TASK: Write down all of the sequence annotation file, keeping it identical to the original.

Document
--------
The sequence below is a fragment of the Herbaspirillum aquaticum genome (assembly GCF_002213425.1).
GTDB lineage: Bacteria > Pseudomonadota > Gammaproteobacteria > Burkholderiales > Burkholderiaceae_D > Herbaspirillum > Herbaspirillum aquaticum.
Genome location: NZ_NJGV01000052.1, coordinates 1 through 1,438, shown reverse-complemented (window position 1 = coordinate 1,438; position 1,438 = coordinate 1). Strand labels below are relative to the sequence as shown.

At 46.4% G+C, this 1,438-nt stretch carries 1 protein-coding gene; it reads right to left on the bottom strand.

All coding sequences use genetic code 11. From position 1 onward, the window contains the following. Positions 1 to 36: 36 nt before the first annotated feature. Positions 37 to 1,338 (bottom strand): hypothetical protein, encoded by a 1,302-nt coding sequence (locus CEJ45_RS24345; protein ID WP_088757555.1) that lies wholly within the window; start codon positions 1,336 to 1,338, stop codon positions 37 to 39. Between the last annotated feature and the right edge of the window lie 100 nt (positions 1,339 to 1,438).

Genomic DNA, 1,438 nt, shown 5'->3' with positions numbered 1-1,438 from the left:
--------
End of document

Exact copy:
The sequence below is a fragment of the Herbaspirillum aquaticum genome (assembly GCF_002213425.1).
GTDB lineage: Bacteria > Pseudomonadota > Gammaproteobacteria > Burkholderiales > Burkholderiaceae_D > Herbaspirillum > Herbaspirillum aquaticum.
Genome location: NZ_NJGV01000052.1, coordinates 1 through 1,438, shown reverse-complemented (window position 1 = coordinate 1,438; position 1,438 = coordinate 1). Strand labels below are relative to the sequence as shown.

At 46.4% G+C, this 1,438-nt stretch carries 1 protein-coding gene; it reads right to left on the bottom strand.

All coding sequences use genetic code 11. From position 1 onward, the window contains the following. Positions 1 to 36: 36 nt before the first annotated feature. Positions 37 to 1,338 (bottom strand): hypothetical protein, encoded by a 1,302-nt coding sequence (locus CEJ45_RS24345; protein ID WP_088757555.1) that lies wholly within the window; start codon positions 1,336 to 1,338, stop codon positions 37 to 39. Between the last annotated feature and the right edge of the window lie 100 nt (positions 1,339 to 1,438).

Genomic DNA, 1,438 nt, shown 5'->3' with positions numbered 1-1,438 from the left: